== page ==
Poor health does not just affect the patient, but also the caregiver who provide physicial, emotional and financial support for these patients. To measure the impact of a disease on patient quality of life, there are a number of metrics one can choose from such as EQ-5D-5L, EQ-5D-VAS, SF-36 among others. Some of these surveys can be directly converted into cardinal patient quality of life (i.e., utility) values. One question that remiains is how one would measure how a disease affects the quality of life of a caregiver.
Two common approaches to measuring the effect of a disease on caregiver quality of life are the CarerQoL and the Care Experience Scale (CES). The CarerQoL has two versions, the first–Carer-QoL-7D–ask caregivers 7 questions where they rank how caregiving has affected their quality of life. The questions ask about caregivier fulfillment, relational problems with the patient, caregiver mental and physical health, caregiver ability to conduct their own household/work activities, financial issues, and support from other family members or friends. The CarerQoL–the visual analog scale CarerQoL-VAS–also askes caregivers how happy they feel at the moment and ask them to rate their feeling on a scale from one to ten.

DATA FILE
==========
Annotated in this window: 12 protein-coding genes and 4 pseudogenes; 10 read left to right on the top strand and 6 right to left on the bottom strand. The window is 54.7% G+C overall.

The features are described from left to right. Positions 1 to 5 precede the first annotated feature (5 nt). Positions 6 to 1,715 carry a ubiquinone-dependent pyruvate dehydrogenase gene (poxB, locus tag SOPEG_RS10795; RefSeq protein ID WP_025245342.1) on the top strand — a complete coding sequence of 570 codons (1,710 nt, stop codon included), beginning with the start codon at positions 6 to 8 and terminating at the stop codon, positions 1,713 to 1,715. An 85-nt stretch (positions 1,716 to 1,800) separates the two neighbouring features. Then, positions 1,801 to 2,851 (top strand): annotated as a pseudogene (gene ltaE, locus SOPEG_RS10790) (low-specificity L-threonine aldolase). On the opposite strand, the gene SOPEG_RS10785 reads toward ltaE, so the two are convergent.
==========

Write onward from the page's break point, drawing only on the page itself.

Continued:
The CES, on the other hand, asks caregivers about their experience along six attributes:
- Activities outside of caring (e.g., socializing, physical activity)
- Support from family and friends)
- Assistance from government and non-profit organisations
- Fulfillment from caring
- Getting-on with the care recipient
Like the CarerQoL-7D, each question caregivers can answer 1, 2, or 3, which correspond to to more, average and least positive experiences of caregiving.
In short, one can readily quantify the impact of caregiving on caregiver quality of life using either of these tools.